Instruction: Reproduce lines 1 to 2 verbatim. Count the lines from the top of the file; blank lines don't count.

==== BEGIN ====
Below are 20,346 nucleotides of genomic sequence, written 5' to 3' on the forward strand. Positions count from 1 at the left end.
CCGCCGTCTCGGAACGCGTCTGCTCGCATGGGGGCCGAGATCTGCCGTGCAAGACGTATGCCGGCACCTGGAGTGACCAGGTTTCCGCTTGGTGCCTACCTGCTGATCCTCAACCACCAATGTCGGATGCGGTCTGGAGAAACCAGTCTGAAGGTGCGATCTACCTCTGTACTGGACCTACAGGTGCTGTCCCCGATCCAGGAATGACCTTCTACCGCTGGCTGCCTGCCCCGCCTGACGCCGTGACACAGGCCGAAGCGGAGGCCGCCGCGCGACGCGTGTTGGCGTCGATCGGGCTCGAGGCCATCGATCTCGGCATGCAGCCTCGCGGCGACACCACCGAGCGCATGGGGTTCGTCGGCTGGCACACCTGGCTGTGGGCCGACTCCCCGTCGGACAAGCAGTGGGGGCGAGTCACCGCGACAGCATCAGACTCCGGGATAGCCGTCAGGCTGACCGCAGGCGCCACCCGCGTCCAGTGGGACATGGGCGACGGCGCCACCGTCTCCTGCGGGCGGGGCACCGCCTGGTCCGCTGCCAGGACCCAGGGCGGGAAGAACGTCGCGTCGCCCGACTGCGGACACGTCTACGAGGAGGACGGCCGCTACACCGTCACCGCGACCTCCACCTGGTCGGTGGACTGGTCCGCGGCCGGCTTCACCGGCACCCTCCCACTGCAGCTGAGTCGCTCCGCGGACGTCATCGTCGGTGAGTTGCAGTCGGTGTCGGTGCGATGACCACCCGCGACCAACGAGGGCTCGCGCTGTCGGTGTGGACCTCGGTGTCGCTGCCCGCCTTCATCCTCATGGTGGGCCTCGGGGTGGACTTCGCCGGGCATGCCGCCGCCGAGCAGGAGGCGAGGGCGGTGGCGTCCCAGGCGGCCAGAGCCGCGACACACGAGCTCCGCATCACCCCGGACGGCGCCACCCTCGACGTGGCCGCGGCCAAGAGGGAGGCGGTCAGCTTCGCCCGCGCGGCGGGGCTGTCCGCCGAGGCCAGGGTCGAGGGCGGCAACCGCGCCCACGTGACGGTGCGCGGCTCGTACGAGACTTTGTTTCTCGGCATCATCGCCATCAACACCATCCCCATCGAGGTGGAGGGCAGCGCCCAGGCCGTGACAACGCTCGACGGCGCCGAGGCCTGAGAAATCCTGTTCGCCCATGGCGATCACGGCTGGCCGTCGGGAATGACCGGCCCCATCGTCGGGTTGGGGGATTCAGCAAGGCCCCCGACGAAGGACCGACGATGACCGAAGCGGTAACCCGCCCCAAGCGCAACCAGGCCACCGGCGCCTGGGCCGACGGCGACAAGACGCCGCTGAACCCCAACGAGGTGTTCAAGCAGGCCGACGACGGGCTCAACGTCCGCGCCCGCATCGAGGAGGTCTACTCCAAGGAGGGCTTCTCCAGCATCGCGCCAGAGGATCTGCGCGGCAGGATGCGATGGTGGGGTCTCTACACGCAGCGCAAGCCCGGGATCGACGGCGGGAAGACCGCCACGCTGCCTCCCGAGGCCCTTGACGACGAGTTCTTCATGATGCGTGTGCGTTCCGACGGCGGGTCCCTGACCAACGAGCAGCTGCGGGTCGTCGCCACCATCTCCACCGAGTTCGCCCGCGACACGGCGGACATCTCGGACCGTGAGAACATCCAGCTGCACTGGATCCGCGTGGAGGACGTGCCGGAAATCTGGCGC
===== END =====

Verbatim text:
Below are 20,346 nucleotides of genomic sequence, written 5' to 3' on the forward strand. Positions count from 1 at the left end.
CCGCCGTCTCGGAACGCGTCTGCTCGCATGGGGGCCGAGATCTGCCGTGCAAGACGTATGCCGGCACCTGGAGTGACCAGGTTTCCGCTTGGTGCCTACCTGCTGATCCTCAACCACCAATGTCGGATGCGGTCTGGAGAAACCAGTCTGAAGGTGCGATCTACCTCTGTACTGGACCTACAGGTGCTGTCCCCGATCCAGGAATGACCTTCTACCGCTGGCTGCCTGCCCCGCCTGACGCCGTGACACAGGCCGAAGCGGAGGCCGCCGCGCGACGCGTGTTGGCGTCGATCGGGCTCGAGGCCATCGATCTCGGCATGCAGCCTCGCGGCGACACCACCGAGCGCATGGGGTTCGTCGGCTGGCACACCTGGCTGTGGGCCGACTCCCCGTCGGACAAGCAGTGGGGGCGAGTCACCGCGACAGCATCAGACTCCGGGATAGCCGTCAGGCTGACCGCAGGCGCCACCCGCGTCCAGTGGGACATGGGCGACGGCGCCACCGTCTCCTGCGGGCGGGGCACCGCCTGGTCCGCTGCCAGGACCCAGGGCGGGAAGAACGTCGCGTCGCCCGACTGCGGACACGTCTACGAGGAGGACGGCCGCTACACCGTCACCGCGACCTCCACCTGGTCGGTGGACTGGTCCGCGGCCGGCTTCACCGGCACCCTCCCACTGCAGCTGAGTCGCTCCGCGGACGTCATCGTCGGTGAGTTGCAGTCGGTGTCGGTGCGATGACCACCCGCGACCAACGAGGGCTCGCGCTGTCGGTGTGGACCTCGGTGTCGCTGCCCGCCTTCATCCTCATGGTGGGCCTCGGGGTGGACTTCGCCGGGCATGCCGCCGCCGAGCAGGAGGCGAGGGCGGTGGCGTCCCAGGCGGCCAGAGCCGCGACACACGAGCTCCGCATCACCCCGGACGGCGCCACCCTCGACGTGGCCGCGGCCAAGAGGGAGGCGGTCAGCTTCGCCCGCGCGGCGGGGCTGTCCGCCGAGGCCAGGGTCGAGGGCGGCAACCGCGCCCACGTGACGGTGCGCGGCTCGTACGAGACTTTGTTTCTCGGCATCATCGCCATCAACACCATCCCCATCGAGGTGGAGGGCAGCGCCCAGGCCGTGACAACGCTCGACGGCGCCGAGGCCTGAGAAATCCTGTTCGCCCATGGCGATCACGGCTGGCCGTCGGGAATGACCGGCCCCATCGTCGGGTTGGGGGATTCAGCAAGGCCCCCGACGAAGGACCGACGATGACCGAAGCGGTAACCCGCCCCAAGCGCAACCAGGCCACCGGCGCCTGGGCCGACGGCGACAAGACGCCGCTGAACCCCAACGAGGTGTTCAAGCAGGCCGACGACGGGCTCAACGTCCGCGCCCGCATCGAGGAGGTCTACTCCAAGGAGGGCTTCTCCAGCATCGCGCCAGAGGATCTGCGCGGCAGGATGCGATGGTGGGGTCTCTACACGCAGCGCAAGCCCGGGATCGACGGCGGGAAGACCGCCACGCTGCCTCCCGAGGCCCTTGACGACGAGTTCTTCATGATGCGTGTGCGTTCCGACGGCGGGTCCCTGACCAACGAGCAGCTGCGGGTCGTCGCCACCATCTCCACCGAGTTCGCCCGCGACACGGCGGACATCTCGGACCGTGAGAACATCCAGCTGCACTGGATCCGCGTGGAGGACGTGCCGGAAATCTGGCGC